the pattern of the holidays remaining the same with the same people, same food, same atmosphere, same conversation. Lastly, unpredictable conversation with family members may cause some people stress such as questions about your future (When are you getting married? When will you have have babies?) or nagging about how long it had been since you were home... or even criticism on your lifestyle choices. There are many reasons why one might dread the holiday gatherings, but there are ways to

mediate the stress that might arise.

What can I do to cope?

Mindfulness brings your attention to the here and now, the present moment, in a way that boosts non-judgment and acceptance. Notice when you get stressed, agitated, anxious, by the way your body is reacting - are your shoulders tense, is your jaw stiff, do you have a headache, or are you tired constantly? In these moments, drift your awareness back to the present moment to remind yourself that everything is

okay! Make sure to start early with planning so that you have extra time to get the things you want done, to ensure that you can live in the moment to really enjoy the holidays... this is easier said than done so keep reading! ;)

Try to remain realistic with your planning for the holiday season - how much time you will spend with family vs. at home, how much money you are willing to spend and stick to it, book travel plans early with a back-up just in case, seek counselling or support from a loved one if you find yourself feeling anxious, and take care of yourself by getting proper sleep, nutrition, and exercise. Stick to your routine as closely as

possible throughout the holiday season, while incorporating the festive activities that you desire that bring you happiness. Acknowledge how you are feeling during each moment, and be gentle with yourself during moments of sadness, anxiety or grief.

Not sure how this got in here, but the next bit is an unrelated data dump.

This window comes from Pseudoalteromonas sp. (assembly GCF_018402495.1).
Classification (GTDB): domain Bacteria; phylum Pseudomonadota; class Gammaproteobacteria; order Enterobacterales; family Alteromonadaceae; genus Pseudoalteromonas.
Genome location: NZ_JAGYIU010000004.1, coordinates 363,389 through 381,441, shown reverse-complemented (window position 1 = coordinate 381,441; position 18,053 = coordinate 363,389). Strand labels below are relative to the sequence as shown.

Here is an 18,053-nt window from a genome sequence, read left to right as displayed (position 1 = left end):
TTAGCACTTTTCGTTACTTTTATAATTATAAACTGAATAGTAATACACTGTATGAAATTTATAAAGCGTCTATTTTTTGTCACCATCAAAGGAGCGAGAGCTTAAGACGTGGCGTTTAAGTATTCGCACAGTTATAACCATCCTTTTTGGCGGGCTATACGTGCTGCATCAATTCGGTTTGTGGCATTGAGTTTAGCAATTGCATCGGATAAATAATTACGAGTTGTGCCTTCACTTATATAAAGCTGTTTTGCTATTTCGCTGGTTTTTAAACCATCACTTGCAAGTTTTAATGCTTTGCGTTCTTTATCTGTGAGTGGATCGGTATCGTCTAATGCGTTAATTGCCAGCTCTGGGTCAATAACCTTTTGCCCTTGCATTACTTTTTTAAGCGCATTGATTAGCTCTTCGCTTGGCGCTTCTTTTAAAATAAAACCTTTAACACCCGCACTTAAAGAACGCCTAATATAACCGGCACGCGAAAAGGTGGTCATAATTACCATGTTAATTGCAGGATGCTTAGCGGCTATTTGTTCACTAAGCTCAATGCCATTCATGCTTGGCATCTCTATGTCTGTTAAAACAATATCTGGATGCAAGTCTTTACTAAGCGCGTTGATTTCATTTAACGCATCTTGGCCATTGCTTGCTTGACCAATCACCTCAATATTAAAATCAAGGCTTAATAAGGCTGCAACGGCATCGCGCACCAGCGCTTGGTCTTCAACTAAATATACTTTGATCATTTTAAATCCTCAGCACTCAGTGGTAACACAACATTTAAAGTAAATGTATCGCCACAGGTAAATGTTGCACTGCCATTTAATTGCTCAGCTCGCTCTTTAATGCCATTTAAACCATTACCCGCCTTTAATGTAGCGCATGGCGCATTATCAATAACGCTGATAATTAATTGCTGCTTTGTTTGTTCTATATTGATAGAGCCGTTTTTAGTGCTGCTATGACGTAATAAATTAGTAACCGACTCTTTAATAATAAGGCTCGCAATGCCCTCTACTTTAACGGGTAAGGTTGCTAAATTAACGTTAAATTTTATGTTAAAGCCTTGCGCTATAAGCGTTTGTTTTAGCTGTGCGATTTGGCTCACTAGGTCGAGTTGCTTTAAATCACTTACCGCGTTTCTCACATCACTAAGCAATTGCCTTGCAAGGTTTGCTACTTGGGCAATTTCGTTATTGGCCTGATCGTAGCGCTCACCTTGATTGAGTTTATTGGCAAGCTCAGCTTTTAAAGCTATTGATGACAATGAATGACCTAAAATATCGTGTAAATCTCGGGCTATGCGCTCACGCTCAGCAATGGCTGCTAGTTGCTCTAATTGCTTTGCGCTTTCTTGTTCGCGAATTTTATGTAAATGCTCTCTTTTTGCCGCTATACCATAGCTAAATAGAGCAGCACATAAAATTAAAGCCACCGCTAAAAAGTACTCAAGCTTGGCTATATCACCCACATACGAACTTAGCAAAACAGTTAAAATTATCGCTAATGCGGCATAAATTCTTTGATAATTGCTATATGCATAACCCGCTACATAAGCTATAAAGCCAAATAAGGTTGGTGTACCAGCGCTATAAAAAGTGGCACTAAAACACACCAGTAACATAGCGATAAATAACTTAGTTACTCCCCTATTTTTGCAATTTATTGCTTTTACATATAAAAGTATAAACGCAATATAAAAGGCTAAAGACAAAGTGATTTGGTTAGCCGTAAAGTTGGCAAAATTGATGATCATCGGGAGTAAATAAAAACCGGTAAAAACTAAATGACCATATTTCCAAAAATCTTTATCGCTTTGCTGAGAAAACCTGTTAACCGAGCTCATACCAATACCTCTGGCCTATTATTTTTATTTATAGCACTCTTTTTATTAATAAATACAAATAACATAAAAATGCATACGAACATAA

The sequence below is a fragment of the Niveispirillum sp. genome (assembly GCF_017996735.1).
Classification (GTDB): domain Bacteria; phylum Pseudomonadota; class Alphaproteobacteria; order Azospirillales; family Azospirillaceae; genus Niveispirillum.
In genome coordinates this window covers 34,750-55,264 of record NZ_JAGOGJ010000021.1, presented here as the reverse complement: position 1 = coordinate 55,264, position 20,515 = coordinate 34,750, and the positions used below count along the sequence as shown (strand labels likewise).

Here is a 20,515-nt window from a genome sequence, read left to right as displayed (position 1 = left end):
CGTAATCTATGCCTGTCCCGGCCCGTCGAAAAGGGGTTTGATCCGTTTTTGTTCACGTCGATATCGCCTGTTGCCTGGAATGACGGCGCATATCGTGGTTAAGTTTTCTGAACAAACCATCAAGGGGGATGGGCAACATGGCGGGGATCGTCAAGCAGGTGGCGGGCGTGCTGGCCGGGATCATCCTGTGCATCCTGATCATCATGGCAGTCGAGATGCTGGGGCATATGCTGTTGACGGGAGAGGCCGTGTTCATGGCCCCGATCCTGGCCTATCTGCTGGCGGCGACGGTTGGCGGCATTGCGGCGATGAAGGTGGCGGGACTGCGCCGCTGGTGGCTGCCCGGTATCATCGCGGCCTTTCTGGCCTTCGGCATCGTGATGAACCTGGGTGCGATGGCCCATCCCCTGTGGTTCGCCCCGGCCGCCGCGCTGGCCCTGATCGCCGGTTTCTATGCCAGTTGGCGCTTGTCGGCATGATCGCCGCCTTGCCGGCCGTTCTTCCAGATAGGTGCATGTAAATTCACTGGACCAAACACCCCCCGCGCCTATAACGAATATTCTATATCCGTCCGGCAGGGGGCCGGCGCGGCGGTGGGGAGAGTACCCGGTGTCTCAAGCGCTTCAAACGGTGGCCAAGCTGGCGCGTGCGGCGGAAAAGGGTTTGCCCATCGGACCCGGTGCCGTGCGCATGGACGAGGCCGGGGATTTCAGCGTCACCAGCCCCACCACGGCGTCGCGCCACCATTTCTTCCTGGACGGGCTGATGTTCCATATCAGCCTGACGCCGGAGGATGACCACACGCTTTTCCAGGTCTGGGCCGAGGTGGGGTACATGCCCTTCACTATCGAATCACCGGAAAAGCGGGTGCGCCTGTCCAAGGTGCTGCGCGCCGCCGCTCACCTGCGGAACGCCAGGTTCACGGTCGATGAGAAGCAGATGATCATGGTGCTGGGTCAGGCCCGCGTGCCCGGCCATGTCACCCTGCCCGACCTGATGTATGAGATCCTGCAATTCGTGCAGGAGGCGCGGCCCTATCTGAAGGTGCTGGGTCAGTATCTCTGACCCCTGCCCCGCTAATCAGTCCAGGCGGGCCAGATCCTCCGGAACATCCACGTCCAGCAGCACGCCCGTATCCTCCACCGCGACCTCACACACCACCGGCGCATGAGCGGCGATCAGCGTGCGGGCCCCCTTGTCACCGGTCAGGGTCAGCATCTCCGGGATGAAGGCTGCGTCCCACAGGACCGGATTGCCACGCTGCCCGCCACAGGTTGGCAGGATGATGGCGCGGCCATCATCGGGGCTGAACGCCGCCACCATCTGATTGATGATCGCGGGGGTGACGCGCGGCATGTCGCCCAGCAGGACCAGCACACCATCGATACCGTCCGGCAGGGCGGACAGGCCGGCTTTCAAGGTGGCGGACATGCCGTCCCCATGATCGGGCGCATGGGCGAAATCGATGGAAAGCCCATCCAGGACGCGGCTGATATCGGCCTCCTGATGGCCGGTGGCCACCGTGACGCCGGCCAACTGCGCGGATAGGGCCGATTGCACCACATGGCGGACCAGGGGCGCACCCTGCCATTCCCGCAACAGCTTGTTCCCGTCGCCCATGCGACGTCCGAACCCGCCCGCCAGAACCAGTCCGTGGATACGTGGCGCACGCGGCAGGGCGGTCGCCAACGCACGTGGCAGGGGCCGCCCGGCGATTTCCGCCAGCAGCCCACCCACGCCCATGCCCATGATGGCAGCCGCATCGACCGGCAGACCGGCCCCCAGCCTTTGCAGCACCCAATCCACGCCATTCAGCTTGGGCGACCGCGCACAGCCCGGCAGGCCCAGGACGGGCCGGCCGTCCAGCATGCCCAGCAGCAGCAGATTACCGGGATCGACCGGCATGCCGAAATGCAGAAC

When visiting someone’s home, notice when you need a break and give yourself the space to breathe in order to reduce any stress and restore your inner peace. For the time being during the holidays, give people the benefit of the doubt because they may be going through the effects of holiday stress too! Accept family members as they are and try working collaboratively with them through any ideas or conversations that come up. If you are unable to tolerate certain people, do not put yourself in an

uncomfortable situation - simply voice your boundaries and stay true to your decision, you know what is best for yourself! Most importantly, make time for yourself. Decide what YOU want to do this holiday season, if that is time alone doing something you love or going out to do an activity with a close friend, whatever that looks like for you - make sure to prioritize it.

Lastly, please do yourself a favor and learn to accept imperfection, praise it even! We are all doing our best for our families, and at the end of the day all they want is for you to be happy sharing the small moments with them. So shut off social media, indulge in the present moment and reach out for support to get you through the holiday season. Wishing you all the best & we look forward to connecting with you in

the New Year!


Ferguson, D. (2014, December 15). Coping with holiday stress. CAMH. Retrieved from

Gould, N. (2021, November 10). 4 mindful tips to De-Stress this holiday season. Johns

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Greenberg, A., & Berktold, J. (2006). Holiday stress. Greenberg Quinlan Rosner


Griffin , M. R. (2008). Holiday gatherings with family: Tips for Holiday Stress and anxiety.

WebMD. Retrieved from


Mayo Foundation for Medical Education and Research. (2020, December 11). Tips for

coping with Holiday Stress. Mayo Clinic. Retrieved from